• Moe_Lane says:

            Pretty much this. I was telling myself that if you want countries to industrialize, you had to accept the fact that it’s often a painful process (my own ancestors didn’t exactly enjoy it). But sweatshops are one thing; detained labor camps are something else entirely. And I don’t like giving totalitarians a veto over what I look at or buy.

        • Compound says:

          Since the other post was long, Bloomberg did a piece on the tariffs and gaming a few weeks back. The guy from Renengade used to own a game store near me and, while he’s gone TDS in recent years, I’ve still interacted with him enough to know that if he’s sending warning signals there probably is a problem. (And Scott? If you read this, dear lord. The prices on that Scott Pilgrim minis game. Yikes.)
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          https://www.bloomberg.com/news/articles/2019-10-01/in-a-forever-trade-war-u-s-companies-take-cover-as-best-they-can

        • Compound says:

          One more thing.
          .
          When I talk “fiddly bits”, board games have gotten a bit more demanding in recent years. You can make a game like Zombicide, as a random example, with cardboard standees and paper maps but it’s not likely to sell well. The market kinda wants mounted cardboard maps and (checks) 71 plastic minis, plus 100+ cards on standard playing card stock. And getting that without getting into the price range of Kingdom Death might be not currently possible in the US with current technologies and a lack of China level wages.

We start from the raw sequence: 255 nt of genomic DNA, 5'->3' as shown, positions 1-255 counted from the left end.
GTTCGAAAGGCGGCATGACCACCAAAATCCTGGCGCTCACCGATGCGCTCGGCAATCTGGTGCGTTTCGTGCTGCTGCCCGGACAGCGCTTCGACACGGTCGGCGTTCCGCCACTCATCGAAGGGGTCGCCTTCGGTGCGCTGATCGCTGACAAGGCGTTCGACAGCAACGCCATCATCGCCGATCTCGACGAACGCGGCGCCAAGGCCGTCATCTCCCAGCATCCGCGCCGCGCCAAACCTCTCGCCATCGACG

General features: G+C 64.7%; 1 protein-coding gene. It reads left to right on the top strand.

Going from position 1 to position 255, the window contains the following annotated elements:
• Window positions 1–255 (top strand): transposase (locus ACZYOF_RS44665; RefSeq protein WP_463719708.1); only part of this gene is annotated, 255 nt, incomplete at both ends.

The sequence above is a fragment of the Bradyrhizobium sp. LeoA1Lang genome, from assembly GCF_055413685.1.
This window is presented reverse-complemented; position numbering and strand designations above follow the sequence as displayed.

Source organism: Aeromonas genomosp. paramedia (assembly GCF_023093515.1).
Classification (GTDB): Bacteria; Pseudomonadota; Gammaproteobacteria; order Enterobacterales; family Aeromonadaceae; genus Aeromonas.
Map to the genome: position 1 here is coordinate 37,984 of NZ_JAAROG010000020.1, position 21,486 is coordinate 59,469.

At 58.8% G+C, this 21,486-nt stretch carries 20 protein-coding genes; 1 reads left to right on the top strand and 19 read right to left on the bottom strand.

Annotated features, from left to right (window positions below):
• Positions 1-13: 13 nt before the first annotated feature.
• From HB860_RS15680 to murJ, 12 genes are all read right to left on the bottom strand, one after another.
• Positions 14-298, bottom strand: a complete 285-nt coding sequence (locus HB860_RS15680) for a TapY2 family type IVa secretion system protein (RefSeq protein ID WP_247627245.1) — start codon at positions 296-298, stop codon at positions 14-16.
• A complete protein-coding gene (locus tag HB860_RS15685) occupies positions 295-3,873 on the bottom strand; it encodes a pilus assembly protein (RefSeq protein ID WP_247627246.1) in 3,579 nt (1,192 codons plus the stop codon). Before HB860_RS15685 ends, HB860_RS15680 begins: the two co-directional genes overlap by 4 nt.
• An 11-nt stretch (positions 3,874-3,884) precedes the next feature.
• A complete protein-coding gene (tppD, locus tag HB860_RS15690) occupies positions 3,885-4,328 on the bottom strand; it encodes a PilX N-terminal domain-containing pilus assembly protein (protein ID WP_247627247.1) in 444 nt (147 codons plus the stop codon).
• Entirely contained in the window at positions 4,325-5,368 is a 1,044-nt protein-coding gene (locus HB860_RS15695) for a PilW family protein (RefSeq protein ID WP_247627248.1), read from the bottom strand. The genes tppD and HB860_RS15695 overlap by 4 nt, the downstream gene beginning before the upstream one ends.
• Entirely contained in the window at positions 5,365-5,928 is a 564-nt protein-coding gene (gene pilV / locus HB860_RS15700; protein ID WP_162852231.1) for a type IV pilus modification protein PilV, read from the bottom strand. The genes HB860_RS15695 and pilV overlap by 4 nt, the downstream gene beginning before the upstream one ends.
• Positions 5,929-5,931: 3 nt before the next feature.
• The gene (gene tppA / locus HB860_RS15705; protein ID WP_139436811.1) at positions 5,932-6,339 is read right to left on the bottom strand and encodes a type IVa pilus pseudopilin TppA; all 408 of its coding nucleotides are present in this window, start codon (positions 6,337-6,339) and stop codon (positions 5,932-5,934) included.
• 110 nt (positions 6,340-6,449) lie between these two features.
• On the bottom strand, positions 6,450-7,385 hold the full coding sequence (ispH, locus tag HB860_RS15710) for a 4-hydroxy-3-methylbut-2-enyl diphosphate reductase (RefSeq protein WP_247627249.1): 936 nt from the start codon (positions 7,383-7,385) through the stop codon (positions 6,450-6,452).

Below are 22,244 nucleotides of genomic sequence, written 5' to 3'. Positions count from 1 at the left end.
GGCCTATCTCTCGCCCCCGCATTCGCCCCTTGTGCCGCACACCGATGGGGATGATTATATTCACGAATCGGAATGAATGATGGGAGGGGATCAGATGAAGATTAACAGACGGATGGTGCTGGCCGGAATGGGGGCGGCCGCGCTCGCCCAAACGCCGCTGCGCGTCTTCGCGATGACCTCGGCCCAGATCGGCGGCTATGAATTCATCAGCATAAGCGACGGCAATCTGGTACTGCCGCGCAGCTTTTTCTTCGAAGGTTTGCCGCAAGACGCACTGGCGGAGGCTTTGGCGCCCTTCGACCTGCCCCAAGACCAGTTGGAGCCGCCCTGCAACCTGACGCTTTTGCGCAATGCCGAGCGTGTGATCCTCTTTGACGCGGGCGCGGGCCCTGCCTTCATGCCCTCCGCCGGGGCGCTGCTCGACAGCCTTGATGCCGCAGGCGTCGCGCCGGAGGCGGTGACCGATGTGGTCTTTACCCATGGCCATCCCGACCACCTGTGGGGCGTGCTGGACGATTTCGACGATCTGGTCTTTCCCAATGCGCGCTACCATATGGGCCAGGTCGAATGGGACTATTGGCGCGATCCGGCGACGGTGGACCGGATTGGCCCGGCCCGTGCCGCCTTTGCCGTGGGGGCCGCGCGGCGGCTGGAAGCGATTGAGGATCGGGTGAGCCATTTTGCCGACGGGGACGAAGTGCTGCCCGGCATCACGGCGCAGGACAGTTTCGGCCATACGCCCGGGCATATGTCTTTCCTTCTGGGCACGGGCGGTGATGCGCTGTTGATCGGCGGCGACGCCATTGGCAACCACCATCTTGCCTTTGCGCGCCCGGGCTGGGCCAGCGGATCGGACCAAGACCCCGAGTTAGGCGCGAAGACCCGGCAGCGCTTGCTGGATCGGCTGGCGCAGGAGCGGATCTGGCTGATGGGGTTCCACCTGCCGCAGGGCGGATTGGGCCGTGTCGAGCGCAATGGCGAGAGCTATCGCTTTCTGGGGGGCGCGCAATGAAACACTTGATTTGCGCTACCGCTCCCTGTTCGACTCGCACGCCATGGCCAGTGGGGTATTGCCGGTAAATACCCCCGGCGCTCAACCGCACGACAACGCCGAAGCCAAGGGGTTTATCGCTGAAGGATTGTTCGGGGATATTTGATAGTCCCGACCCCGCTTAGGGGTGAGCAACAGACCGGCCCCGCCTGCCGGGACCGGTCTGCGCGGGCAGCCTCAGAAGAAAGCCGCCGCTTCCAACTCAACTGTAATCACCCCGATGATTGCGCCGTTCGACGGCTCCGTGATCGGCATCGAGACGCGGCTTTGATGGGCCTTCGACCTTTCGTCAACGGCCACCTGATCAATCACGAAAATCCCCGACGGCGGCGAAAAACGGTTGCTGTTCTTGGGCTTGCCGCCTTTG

.
          Maybe it shouldn’t have gotten that far, but unfortunately it has.

          • acat says:

            I’ll just note that we’re right at the edge of being able to do some of this stuff at home ..
            .
            I keep waiting for the Glowforge / Makerbot equivalent of Fedex / Kinkos / Sir Speedy / Alphagraphics to spring up .. or for one of the aforementioned print shops to introduce laser-cut / 3-D print options.
            .
            Once we get *there*, the convenience factor gets *insane* ..
            .
            “Yeah, Larry, I know you can evolve your Pikachu into a Raichu, but I don’t have a Raichu figure. Let’s break here, I’ll drop you at FedEx and you can print one while I get subs from Quiznos.”
            .
            Mew

      • junior says:

        Ah. The post I mentioned was more about what the company itself is doing to its product, with no overt foreign influence required.

  • JustDave says:

    Portal 2 OST – 9999999. Just in case you ever want to link to a game soundtrack besides Mass Effect?

    .

    A lot of the Portal 2 OST is really good. Might help if you like that sort of electronic/ambient style, I suppose.

  • Compound says:

    FYI- Humble Bundle is doing a splat book bundle for White Wolf’s old stuff. A lot of “X City By Night” books.

  • Compound says:

    One more thing for the open thread here- for the non-gamers, Blizzard has a game called Hearthstone. During an international game, one of the players, after winning, made a pro-Hong Kong democracy statement. Blizzard banned the player and the duo hired to do play by play for the event. Gamers outside of China reacted badly to this. Every response made by Blizzard since then has made things worse.
    .
    Well, yesterday at a Magic the Gathering World international tourney, one of the players there made a similar statement for HK democracy. However, in this case Magic is owned by Wizards of the Coast, who in turn are owned by Hasbro. And their response was basically “We have no problem with this statement.” Now, WotC has its own issues, but the prevailing wisdom seems to be that they were able to do this because Hasbro is one of the few places in TT Gaming that doesn’t use Chinese printing (They print out of Vietnam and India mostly.) and are thus in a position to tell China to pound sand.
    .
    How this will sit with Epic though is another story, since the computer version of Magic is an Epic Store exclusive and Epic is 45% owned by Tencent, who are Chinese.